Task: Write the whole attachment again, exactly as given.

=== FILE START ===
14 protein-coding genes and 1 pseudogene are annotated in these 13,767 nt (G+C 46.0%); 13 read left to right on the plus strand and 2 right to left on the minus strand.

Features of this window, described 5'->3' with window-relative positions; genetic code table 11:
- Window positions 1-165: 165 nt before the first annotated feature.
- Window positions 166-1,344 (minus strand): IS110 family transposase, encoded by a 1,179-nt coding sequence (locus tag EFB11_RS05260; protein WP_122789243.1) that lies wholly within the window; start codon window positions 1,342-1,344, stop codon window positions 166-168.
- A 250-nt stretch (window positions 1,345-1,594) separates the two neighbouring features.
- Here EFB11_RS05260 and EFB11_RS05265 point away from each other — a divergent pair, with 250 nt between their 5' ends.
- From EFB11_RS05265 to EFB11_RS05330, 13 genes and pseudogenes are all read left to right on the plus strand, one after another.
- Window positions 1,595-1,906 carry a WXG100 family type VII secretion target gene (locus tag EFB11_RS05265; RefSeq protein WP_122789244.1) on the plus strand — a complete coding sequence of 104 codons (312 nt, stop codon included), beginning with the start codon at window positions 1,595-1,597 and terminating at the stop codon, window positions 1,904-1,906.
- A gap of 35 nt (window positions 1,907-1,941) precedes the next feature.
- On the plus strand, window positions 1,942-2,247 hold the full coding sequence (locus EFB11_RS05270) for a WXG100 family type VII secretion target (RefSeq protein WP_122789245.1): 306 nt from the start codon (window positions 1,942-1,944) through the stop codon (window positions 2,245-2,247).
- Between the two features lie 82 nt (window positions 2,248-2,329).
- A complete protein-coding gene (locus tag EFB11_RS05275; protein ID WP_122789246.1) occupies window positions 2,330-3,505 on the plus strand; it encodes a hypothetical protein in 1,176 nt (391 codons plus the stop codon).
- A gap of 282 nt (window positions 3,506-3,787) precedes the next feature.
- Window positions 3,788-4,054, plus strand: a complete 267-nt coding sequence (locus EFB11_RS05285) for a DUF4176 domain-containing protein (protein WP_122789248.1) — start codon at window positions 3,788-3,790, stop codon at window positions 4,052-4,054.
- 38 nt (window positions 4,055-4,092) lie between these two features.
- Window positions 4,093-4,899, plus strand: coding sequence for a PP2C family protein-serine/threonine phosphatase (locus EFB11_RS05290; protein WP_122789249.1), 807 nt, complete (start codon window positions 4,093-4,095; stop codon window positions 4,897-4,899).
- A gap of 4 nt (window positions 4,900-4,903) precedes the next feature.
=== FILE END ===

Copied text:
14 protein-coding genes and 1 pseudogene are annotated in these 13,767 nt (G+C 46.0%); 13 read left to right on the plus strand and 2 right to left on the minus strand.

Features of this window, described 5'->3' with window-relative positions; genetic code table 11:
- Window positions 1-165: 165 nt before the first annotated feature.
- Window positions 166-1,344 (minus strand): IS110 family transposase, encoded by a 1,179-nt coding sequence (locus tag EFB11_RS05260; protein WP_122789243.1) that lies wholly within the window; start codon window positions 1,342-1,344, stop codon window positions 166-168.
- A 250-nt stretch (window positions 1,345-1,594) separates the two neighbouring features.
- Here EFB11_RS05260 and EFB11_RS05265 point away from each other — a divergent pair, with 250 nt between their 5' ends.
- From EFB11_RS05265 to EFB11_RS05330, 13 genes and pseudogenes are all read left to right on the plus strand, one after another.
- Window positions 1,595-1,906 carry a WXG100 family type VII secretion target gene (locus tag EFB11_RS05265; RefSeq protein WP_122789244.1) on the plus strand — a complete coding sequence of 104 codons (312 nt, stop codon included), beginning with the start codon at window positions 1,595-1,597 and terminating at the stop codon, window positions 1,904-1,906.
- A gap of 35 nt (window positions 1,907-1,941) precedes the next feature.
- On the plus strand, window positions 1,942-2,247 hold the full coding sequence (locus EFB11_RS05270) for a WXG100 family type VII secretion target (RefSeq protein WP_122789245.1): 306 nt from the start codon (window positions 1,942-1,944) through the stop codon (window positions 2,245-2,247).
- Between the two features lie 82 nt (window positions 2,248-2,329).
- A complete protein-coding gene (locus tag EFB11_RS05275; protein ID WP_122789246.1) occupies window positions 2,330-3,505 on the plus strand; it encodes a hypothetical protein in 1,176 nt (391 codons plus the stop codon).
- A gap of 282 nt (window positions 3,506-3,787) precedes the next feature.
- Window positions 3,788-4,054, plus strand: a complete 267-nt coding sequence (locus EFB11_RS05285) for a DUF4176 domain-containing protein (protein WP_122789248.1) — start codon at window positions 3,788-3,790, stop codon at window positions 4,052-4,054.
- 38 nt (window positions 4,055-4,092) lie between these two features.
- Window positions 4,093-4,899, plus strand: coding sequence for a PP2C family protein-serine/threonine phosphatase (locus EFB11_RS05290; protein WP_122789249.1), 807 nt, complete (start codon window positions 4,093-4,095; stop codon window positions 4,897-4,899).
- A gap of 4 nt (window positions 4,900-4,903) precedes the next feature.